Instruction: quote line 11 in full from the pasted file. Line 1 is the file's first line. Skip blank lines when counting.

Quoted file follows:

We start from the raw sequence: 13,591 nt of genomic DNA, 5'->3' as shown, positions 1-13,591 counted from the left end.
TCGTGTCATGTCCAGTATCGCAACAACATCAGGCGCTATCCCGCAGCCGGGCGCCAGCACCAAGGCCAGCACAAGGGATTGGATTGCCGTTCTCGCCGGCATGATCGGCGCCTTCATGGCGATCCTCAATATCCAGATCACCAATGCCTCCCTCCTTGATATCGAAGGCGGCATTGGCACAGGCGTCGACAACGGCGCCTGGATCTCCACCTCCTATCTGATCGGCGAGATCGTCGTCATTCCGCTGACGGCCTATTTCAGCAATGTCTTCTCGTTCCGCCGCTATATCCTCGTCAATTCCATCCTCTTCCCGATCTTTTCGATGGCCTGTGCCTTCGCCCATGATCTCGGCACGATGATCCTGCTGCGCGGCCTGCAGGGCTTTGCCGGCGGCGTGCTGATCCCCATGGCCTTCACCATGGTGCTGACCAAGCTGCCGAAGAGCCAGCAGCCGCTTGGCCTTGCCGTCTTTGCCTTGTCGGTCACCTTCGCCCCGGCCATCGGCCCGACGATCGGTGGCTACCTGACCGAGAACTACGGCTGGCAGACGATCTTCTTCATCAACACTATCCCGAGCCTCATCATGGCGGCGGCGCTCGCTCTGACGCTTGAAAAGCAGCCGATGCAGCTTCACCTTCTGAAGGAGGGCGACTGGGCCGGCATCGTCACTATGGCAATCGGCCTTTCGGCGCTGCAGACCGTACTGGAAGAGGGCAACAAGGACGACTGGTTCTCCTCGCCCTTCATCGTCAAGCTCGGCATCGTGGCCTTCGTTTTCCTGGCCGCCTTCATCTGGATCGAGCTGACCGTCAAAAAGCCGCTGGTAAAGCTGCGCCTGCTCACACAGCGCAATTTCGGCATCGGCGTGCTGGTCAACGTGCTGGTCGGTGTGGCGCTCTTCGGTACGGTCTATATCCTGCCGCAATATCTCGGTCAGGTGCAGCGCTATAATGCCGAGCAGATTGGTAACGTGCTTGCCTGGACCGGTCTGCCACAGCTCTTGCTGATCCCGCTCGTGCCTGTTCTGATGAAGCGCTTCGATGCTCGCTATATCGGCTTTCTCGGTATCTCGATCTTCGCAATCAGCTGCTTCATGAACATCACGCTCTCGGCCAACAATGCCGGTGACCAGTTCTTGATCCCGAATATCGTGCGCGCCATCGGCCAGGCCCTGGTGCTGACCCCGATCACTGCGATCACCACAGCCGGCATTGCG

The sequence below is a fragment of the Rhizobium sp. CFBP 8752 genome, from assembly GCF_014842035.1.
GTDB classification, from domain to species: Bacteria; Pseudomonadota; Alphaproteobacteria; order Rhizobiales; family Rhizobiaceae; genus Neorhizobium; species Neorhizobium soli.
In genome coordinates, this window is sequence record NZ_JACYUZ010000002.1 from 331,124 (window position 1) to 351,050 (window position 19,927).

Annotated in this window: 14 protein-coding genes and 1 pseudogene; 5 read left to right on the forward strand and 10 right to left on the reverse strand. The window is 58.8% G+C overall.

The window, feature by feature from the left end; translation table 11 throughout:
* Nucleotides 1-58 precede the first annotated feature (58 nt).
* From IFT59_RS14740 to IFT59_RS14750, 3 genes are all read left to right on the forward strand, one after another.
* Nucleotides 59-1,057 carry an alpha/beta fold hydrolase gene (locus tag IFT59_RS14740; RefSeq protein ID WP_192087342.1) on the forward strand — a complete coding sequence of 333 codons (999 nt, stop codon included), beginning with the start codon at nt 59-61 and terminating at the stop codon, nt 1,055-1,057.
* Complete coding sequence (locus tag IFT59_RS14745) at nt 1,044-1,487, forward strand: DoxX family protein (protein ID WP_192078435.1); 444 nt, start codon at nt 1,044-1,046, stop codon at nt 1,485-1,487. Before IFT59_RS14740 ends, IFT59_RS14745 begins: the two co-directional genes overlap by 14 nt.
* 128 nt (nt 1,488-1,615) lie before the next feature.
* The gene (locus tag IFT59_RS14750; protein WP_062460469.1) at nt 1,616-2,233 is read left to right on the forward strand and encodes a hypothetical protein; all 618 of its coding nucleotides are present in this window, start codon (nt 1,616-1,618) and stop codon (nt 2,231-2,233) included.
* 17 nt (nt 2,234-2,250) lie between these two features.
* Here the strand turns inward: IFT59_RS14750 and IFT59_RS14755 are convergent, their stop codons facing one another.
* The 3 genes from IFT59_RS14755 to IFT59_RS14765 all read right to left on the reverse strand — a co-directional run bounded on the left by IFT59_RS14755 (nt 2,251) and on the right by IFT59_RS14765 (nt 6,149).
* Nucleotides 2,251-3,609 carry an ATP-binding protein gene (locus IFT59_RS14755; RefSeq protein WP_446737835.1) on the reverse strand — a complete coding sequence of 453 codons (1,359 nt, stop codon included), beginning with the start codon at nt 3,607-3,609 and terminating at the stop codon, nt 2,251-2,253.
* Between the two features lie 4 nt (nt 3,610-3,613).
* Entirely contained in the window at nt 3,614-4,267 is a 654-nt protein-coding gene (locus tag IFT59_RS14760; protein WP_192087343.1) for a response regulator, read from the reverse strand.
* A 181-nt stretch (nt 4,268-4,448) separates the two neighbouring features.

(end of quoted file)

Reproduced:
* Complete coding sequence (locus tag IFT59_RS14745) at nt 1,044-1,487, forward strand: DoxX family protein (protein ID WP_192078435.1); 444 nt, start codon at nt 1,044-1,046, stop codon at nt 1,485-1,487. Before IFT59_RS14740 ends, IFT59_RS14745 begins: the two co-directional genes overlap by 14 nt.